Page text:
Widows SSDI Survivor Benefits in New Orleans

Financial Help In Your Time Of Need

When you lose your spouse, it’s emotionally devastating.

Your loss could also mean financial pain. On top of your grief, you have bills to worry about.

Here’s an avenue for you to get help: If your husband or wife was receiving Social Security Disability (SSD) or regular Social Security retirement benefits, you may be eligible to receive widow or widower benefits.

But the bureaucratic chore of claiming SSD survivor benefits can be discouraging.

Thankfully, you don’t have to do all the work.

You can enlist a professional. Gary Sells Disability Advocate has more than 35 years of experience helping people in the New Orleans area get the disability benefits they need — and deserve.

If you need to collect widow or widower disability benefits, contact us for a free evaluation of your case.

How Do I Qualify for SSD Survivor Benefits?

The Social Security Administration (SSA) says you qualify for survivor benefits if:

  • You’re at full Social Security retirement age. In that case, you could receive 100% of your spouse’s SSD benefit.
  • You’re at least 60, but not yet full retirement age. You could receive 71.5% to 99% of your spouse’s benefit.
  • You’re at least 50 and have a disability that started before your spouse died, or within seven years of your spouse’s death. You could receive 71.5% of your spouse’s benefit.
  • You care for a child under age 16, or one who has a disability, who receives survivor benefits based on your spouse’s Social Security record. You could receive 75% of your spouse’s benefit.

If you’re a widow or widower who needs a survivor’s SSD benefit, get a professional experienced in handling cases like yours to help you qualify.

Contact Gary Sells Disability Advocate now.

What Documentation Do I Need For Spousal Benefits?

To start the process of applying for survivor’s benefits, you’ll need:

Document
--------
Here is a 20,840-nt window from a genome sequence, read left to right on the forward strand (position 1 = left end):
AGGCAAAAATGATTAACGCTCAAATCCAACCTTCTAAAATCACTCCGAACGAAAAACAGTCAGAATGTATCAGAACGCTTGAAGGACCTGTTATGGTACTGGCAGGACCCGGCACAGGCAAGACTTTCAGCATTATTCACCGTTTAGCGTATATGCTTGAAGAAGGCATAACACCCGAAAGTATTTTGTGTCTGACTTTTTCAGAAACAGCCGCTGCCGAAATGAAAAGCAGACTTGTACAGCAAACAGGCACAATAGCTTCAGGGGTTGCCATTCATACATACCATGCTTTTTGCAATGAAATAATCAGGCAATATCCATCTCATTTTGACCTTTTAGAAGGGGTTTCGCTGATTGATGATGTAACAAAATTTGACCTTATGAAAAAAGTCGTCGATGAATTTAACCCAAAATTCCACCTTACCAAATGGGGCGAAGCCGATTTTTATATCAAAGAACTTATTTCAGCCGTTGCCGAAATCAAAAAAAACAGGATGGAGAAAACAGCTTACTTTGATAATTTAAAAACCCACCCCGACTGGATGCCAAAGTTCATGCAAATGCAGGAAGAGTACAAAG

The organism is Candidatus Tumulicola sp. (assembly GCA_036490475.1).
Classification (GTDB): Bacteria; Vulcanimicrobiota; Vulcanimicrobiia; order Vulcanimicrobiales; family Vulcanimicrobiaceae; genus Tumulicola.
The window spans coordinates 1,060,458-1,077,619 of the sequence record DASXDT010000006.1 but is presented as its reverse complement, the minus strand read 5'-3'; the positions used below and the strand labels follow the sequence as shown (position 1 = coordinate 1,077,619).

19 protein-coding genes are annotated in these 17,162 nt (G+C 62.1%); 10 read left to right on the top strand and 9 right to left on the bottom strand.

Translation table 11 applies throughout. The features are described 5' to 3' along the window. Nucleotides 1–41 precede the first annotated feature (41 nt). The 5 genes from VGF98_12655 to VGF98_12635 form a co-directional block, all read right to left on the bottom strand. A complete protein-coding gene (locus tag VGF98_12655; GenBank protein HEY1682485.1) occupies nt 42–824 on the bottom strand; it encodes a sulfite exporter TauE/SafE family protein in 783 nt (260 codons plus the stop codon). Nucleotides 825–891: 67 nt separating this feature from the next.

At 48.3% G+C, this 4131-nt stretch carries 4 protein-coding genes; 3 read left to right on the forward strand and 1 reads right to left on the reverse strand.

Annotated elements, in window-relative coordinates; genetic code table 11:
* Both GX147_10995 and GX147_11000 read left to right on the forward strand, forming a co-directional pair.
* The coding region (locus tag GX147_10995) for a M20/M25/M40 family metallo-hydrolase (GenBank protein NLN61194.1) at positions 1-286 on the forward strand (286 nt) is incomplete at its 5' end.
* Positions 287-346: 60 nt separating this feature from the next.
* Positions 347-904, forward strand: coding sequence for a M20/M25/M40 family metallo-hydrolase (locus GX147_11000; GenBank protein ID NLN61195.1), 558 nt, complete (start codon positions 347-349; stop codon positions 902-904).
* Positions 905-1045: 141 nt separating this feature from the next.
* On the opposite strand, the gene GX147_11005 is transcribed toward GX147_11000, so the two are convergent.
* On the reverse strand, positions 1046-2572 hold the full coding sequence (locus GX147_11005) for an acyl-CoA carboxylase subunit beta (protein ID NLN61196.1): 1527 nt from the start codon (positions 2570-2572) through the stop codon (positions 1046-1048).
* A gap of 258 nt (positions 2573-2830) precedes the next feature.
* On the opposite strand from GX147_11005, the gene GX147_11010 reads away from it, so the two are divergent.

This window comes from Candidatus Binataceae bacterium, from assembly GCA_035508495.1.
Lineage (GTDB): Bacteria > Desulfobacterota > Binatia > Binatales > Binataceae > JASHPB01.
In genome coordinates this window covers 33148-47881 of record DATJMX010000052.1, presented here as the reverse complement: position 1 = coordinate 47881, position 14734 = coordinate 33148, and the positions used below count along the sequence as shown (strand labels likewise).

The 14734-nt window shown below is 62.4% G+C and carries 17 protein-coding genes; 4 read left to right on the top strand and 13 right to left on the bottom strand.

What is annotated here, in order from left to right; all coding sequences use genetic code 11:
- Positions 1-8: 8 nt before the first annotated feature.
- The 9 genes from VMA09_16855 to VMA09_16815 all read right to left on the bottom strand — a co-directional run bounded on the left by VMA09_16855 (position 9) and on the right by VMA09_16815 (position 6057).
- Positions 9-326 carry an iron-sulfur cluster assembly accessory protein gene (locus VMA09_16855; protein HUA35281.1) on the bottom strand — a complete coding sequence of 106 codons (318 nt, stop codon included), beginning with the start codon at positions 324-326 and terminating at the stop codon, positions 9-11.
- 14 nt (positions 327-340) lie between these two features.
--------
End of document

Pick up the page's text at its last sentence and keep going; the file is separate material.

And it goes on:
1) A death certificate for your spouse

            2) Social Security numbers for yourself and your spouse

            3) A birth certificate for your spouse

            4) A marriage certificate or license

            5) Tax returns from recent years

What Else Should I Know?

After years of handling SSD cases, professional disability advocate Gary Sells has seen all of these situations:

  –– Widows at full retirement age who have their own work history with Social Security might be eligible for a greater benefit than what they would receive from their deceased spouse’s disability benefit.

  You choose whichever benefit is more.

  –– If you remarry after age 60 (age 50 if disabled), your remarriage does not affect your eligibility for survivor’s benefits.

  –– SSA requires a widow or widower to have been married to the deceased spouse for at least nine months. But there are numerous exceptions, for example if the deceased was killed in an accident.

The SSA has an online planner that provides details for surviving divorced spouses, for minor or disabled children and even for a surviving worker’s parent.

Professional Help Makes A Difference

You can encounter numerous issues when applying for SSD survivor benefits as a widow or widower.  Social Security Disability has its own system of rules, even its own judges who decide on benefits.

That’s why it makes sense to get a professional to present your case.

Gary Sells is a professional disability advocate dedicated to helping hardworking people in Louisiana and Mississippi win benefits.

His wife Marcia Finkelstein is an attorney who focuses on disability law. They and their staff work exclusively helping people win disability benefits.

You lost your spouse. To get through a difficult time, get all the assistance that’s due to you.

There’s no fee until you win.

Contact us today!

Contact Us Now!

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